What kind of skier are you?
The crazy old former ski instructor
This guy was down in his basement waxing his skis all the way back in August. His edges are so sharp that he uses them to shave in the morning, just like he did when he was in the mountain division of the army. He can be found waiting in the car park of the ski resort at 7am and sprints towards the lift as soon as it opens. There is no way that anyone is hitting the slopes before him on his samurai-sharp skis. First tracks on the freshly groomed corduroy belong to him. Out on the pistes he pushes his skis and body – including artificial hip – to the limit in a quest to recreate the glory days of Franz Klammer flying down at 130km/h, his slipped disc from the previous season a long-distant memory. Anyone who gets in his way can expect an angry earful of Tirolean dialect. As the clock strikes ten his day is done. He clips out, heads home, leans his skis against side of the house to dry and tells his neighbour what he missed.
The over-ambitious freestyler
Early in the morning they meet up in remote spots with big bags and metal shovels. What sounds like the start of a mafia film is, in fact, just another day in the life of the freestyle community. No handrail or snow-covered roof is safe when these guys are around. They put their shovels to good use building kickers to perform various flips and tricks bearing bizarre names and numbers which nobody really understands. The most important guy is, in fact, one who doesn’t jump at all – the man holding the camera. The oldest joke in the world about freestyle skiers sums it up perfectly: How many people does it take to shred a snowpark? Three. One skier, one cameraman and one who stands there and shouts at the top of his voice: “Siiiiiiick man, 360 Nosegrab. Mad steeeez!“
The motivated Sunday skier
The Sunday skier has big ambitions – especially on black pistes which are far too difficult for him. In the hire shop he asked the guy to give him the fastest skis he has, ignoring the knowing smile which crept across the lips of the ski fitter, and for reasons best known to himself purchased a pair of self-adhesive fluffy bear ears to stick onto his helmet. Out on the slopes he spends his time getting on the nerves of the over-ambitious freestyler by skiing over the kicker he has just shaped to perfection and the crazy old former ski instructor by just existing in the first place. Lunch is a quick stop at a hut to wolf down a double portion of cheese dumplings, which will sit heavy in his stomach for the rest of the afternoon. Soon after lunch he calls it quits and ends his day either in the bar, spa or a mountain rescue helicopter.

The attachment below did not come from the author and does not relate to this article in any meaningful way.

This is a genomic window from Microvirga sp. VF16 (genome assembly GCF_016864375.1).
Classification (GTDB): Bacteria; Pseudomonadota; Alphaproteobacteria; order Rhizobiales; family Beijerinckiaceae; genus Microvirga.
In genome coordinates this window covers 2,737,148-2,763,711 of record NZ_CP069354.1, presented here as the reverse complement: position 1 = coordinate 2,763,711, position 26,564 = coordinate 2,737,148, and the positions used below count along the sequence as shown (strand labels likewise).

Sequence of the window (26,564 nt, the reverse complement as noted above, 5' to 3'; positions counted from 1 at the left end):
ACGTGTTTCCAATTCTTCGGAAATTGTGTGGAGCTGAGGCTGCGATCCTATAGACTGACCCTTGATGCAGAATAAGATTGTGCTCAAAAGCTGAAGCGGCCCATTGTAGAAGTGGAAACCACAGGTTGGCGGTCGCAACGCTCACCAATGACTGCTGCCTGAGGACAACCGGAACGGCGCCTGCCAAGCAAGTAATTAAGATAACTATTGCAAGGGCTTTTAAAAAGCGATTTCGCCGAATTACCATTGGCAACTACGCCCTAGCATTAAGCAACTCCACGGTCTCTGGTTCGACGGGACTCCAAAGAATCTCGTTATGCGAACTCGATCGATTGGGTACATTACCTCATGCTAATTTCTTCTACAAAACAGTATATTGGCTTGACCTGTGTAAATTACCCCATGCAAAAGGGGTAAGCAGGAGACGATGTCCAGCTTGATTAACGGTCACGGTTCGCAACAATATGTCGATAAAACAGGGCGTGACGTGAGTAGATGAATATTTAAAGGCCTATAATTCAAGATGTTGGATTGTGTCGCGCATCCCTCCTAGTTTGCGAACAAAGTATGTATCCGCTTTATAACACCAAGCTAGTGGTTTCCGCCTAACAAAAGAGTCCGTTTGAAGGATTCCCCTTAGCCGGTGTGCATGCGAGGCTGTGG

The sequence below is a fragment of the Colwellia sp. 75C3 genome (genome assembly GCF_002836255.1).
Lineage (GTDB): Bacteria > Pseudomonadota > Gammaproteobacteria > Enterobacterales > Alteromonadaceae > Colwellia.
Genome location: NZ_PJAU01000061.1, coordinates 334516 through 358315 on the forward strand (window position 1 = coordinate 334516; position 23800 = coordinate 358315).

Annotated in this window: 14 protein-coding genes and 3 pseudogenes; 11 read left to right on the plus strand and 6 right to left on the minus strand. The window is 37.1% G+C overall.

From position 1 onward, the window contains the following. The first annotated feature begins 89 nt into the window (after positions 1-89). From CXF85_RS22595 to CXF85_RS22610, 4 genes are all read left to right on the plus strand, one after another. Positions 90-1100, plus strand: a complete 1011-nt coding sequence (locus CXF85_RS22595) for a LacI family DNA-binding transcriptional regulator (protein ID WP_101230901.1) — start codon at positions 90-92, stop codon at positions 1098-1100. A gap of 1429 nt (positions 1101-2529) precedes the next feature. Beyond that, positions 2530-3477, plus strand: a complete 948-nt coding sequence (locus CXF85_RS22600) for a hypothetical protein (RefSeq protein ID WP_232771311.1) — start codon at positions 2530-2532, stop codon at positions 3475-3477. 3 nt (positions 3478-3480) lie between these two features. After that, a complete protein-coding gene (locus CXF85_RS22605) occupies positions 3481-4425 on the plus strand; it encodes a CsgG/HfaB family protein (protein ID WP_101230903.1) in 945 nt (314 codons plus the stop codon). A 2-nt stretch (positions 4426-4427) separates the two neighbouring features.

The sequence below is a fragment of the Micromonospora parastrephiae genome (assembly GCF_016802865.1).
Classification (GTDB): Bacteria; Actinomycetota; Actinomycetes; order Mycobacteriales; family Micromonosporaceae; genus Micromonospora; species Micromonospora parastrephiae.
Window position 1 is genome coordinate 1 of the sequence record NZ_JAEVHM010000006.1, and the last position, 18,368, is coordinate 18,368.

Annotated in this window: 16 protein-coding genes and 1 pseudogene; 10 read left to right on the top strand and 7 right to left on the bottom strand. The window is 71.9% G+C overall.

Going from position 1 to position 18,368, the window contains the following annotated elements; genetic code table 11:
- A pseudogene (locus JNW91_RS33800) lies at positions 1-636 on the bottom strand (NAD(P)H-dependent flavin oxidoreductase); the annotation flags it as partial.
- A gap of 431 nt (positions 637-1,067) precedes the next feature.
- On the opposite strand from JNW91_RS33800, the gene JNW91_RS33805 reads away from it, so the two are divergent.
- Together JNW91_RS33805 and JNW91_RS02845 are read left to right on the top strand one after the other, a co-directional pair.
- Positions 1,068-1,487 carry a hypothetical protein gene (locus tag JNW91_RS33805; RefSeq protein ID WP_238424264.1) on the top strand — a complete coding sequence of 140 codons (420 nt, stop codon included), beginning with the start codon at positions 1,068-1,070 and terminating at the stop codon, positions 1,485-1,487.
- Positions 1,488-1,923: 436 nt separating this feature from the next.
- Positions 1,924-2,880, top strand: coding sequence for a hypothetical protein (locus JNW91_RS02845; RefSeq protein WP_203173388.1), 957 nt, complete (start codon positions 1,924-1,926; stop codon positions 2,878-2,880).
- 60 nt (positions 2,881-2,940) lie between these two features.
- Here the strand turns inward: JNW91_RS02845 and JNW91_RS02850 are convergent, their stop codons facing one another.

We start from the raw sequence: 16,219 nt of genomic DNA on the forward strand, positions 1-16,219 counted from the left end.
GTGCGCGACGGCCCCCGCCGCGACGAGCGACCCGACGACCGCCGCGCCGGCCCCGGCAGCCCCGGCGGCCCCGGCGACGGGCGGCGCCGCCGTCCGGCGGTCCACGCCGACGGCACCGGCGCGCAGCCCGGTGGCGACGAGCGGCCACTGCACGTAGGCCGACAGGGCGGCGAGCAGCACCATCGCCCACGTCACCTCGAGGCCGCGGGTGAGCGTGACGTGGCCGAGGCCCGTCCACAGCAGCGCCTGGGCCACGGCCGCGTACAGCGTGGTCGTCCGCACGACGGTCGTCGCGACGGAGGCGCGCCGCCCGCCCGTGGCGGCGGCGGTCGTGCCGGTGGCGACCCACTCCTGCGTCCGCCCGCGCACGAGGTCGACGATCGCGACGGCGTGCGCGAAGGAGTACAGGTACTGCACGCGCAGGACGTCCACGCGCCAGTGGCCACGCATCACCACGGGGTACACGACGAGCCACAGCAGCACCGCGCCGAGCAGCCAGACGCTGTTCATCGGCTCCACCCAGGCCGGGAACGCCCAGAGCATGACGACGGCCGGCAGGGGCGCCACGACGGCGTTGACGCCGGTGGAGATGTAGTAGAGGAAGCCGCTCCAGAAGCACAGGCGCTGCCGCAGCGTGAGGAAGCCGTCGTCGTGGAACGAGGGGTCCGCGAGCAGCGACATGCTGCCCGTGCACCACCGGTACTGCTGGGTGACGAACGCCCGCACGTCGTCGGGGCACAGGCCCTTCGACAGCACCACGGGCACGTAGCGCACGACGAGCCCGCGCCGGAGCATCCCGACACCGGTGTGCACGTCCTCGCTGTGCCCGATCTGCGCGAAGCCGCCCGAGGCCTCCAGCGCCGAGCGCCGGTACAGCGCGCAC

Style is everything – that is the motto of all students you will meet out on the pistes in Tirol. Busses transporting them to and from the resort can easily be mistaken for a day out for employees at the local Burton Store. Each student needs, of course, two seats on the bus – one for him and one for his ultra-sick skis which are definitely too good to put in the rack on the back of the vehicle. At the resort he heads straight to the bar to get a deckchair and a beer – the best way to get rid of his horrendous hangover from last night’s party. This is why he may still be a little wobbly on his first run. After three terms at university in Innsbruck he hasn’t got the skills for proper freeriding but also wouldn’t dream of doing anything as uncool as skiing on the pistes, so instead he launches his own personal one-man mission against sustainable forestry by shredding through the saplings. After taking the bus back to Innsbrooklyn it’s time to hit the club. Even if there is time for him to change into something a little less stinky, he insists on wearing his full snowboard outfit – after all, sweat attracts the opposite sex, right?
The retro skier
Often difficult to differentiate from a piste hipster, the retro skier can nevertheless be easily spotted out on the slopes thanks to his neon yellow ski onesie, super long skis, wooden poles and technique you last saw in some 1980s ski film. Other skiers give him a wide berth, kept away by a mix of fear and embarrassment. He drives a classic car and his Facebook is still made of real paper. He longs for a world which is not necessarily better but definitely different. Instead of a smartphone he has a Walkman in his pocket. His version of heated insoles is a hipflask full of Schnapps. At the annual Ugly Skiing Day in the Axamer Lizum resort near Innsbruck nobody bats an eyelid. His style is somewhere between 1980s David Hasselhoff and modern-day Simon Cowell. He hates modern skiers and takes pride in keeping things real.